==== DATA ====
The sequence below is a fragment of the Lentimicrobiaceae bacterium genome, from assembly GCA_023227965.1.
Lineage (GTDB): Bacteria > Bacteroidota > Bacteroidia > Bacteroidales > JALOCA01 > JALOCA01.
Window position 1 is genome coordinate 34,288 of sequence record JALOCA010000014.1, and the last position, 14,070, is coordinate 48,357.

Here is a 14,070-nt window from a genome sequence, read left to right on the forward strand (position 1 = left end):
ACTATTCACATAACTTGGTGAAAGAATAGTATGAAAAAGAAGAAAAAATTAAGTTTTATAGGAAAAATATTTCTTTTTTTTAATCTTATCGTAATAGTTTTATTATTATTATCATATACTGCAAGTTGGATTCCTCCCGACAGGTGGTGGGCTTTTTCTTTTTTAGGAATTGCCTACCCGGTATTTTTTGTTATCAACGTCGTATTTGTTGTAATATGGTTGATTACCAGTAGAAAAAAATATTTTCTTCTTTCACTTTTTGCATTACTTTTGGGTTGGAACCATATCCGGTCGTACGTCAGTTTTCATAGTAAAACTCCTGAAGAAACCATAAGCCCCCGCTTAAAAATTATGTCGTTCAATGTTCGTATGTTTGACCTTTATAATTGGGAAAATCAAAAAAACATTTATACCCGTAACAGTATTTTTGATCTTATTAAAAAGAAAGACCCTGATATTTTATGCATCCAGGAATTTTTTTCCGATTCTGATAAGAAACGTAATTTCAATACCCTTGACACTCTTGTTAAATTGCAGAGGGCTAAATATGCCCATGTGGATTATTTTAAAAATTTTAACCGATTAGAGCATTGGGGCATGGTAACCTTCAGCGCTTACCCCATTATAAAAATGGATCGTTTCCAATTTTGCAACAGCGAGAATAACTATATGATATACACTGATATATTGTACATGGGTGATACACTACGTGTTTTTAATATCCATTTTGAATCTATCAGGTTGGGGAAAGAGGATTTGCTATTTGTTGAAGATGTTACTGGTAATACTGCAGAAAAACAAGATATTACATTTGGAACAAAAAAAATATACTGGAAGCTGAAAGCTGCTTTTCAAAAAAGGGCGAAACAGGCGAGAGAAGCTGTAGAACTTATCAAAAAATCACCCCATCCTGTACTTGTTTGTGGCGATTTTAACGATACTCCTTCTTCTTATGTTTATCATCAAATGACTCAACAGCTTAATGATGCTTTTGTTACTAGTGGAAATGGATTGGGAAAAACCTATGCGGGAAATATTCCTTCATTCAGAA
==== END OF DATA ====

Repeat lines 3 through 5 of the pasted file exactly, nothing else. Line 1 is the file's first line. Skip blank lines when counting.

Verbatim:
Window position 1 is genome coordinate 34,288 of sequence record JALOCA010000014.1, and the last position, 14,070, is coordinate 48,357.

Here is a 14,070-nt window from a genome sequence, read left to right on the forward strand (position 1 = left end):
ACTATTCACATAACTTGGTGAAAGAATAGTATGAAAAAGAAGAAAAAATTAAGTTTTATAGGAAAAATATTTCTTTTTTTTAATCTTATCGTAATAGTTTTATTATTATTATCATATACTGCAAGTTGGATTCCTCCCGACAGGTGGTGGGCTTTTTCTTTTTTAGGAATTGCCTACCCGGTATTTTTTGTTATCAACGTCGTATTTGTTGTAATATGGTTGATTACCAGTAGAAAAAAATATTTTCTTCTTTCACTTTTTGCATTACTTTTGGGTTGGAACCATATCCGGTCGTACGTCAGTTTTCATAGTAAAACTCCTGAAGAAACCATAAGCCCCCGCTTAAAAATTATGTCGTTCAATGTTCGTATGTTTGACCTTTATAATTGGGAAAATCAAAAAAACATTTATACCCGTAACAGTATTTTTGATCTTATTAAAAAGAAAGACCCTGATATTTTATGCATCCAGGAATTTTTTTCCGATTCTGATAAGAAACGTAATTTCAATACCCTTGACACTCTTGTTAAATTGCAGAGGGCTAAATATGCCCATGTGGATTATTTTAAAAATTTTAACCGATTAGAGCATTGGGGCATGGTAACCTTCAGCGCTTACCCCATTATAAAAATGGATCGTTTCCAATTTTGCAACAGCGAGAATAACTATATGATATACACTGATATATTGTACATGGGTGATACACTACGTGTTTTTAATATCCATTTTGAATCTATCAGGTTGGGGAAAGAGGATTTGCTATTTGTTGAAGATGTTACTGGTAATACTGCAGAAAAACAAGATATTACATTTGGAACAAAAAAAATATACTGGAAGCTGAAAGCTGCTTTTCAAAAAAGGGCGAAACAGGCGAGAGAAGCTGTAGAACTTATCAAAAAATCACCCCATCCTGTACTTGTTTGTGGCGATTTTAACGATACTCCTTCTTCTTATGTTTATCATCAAATGACTCAACAGCTTAATGATGCTTTTGTTACTAGTGGAAATGGATTGGGAAAAACCTATGCGGGAAATATTCCTTCATTCAGAA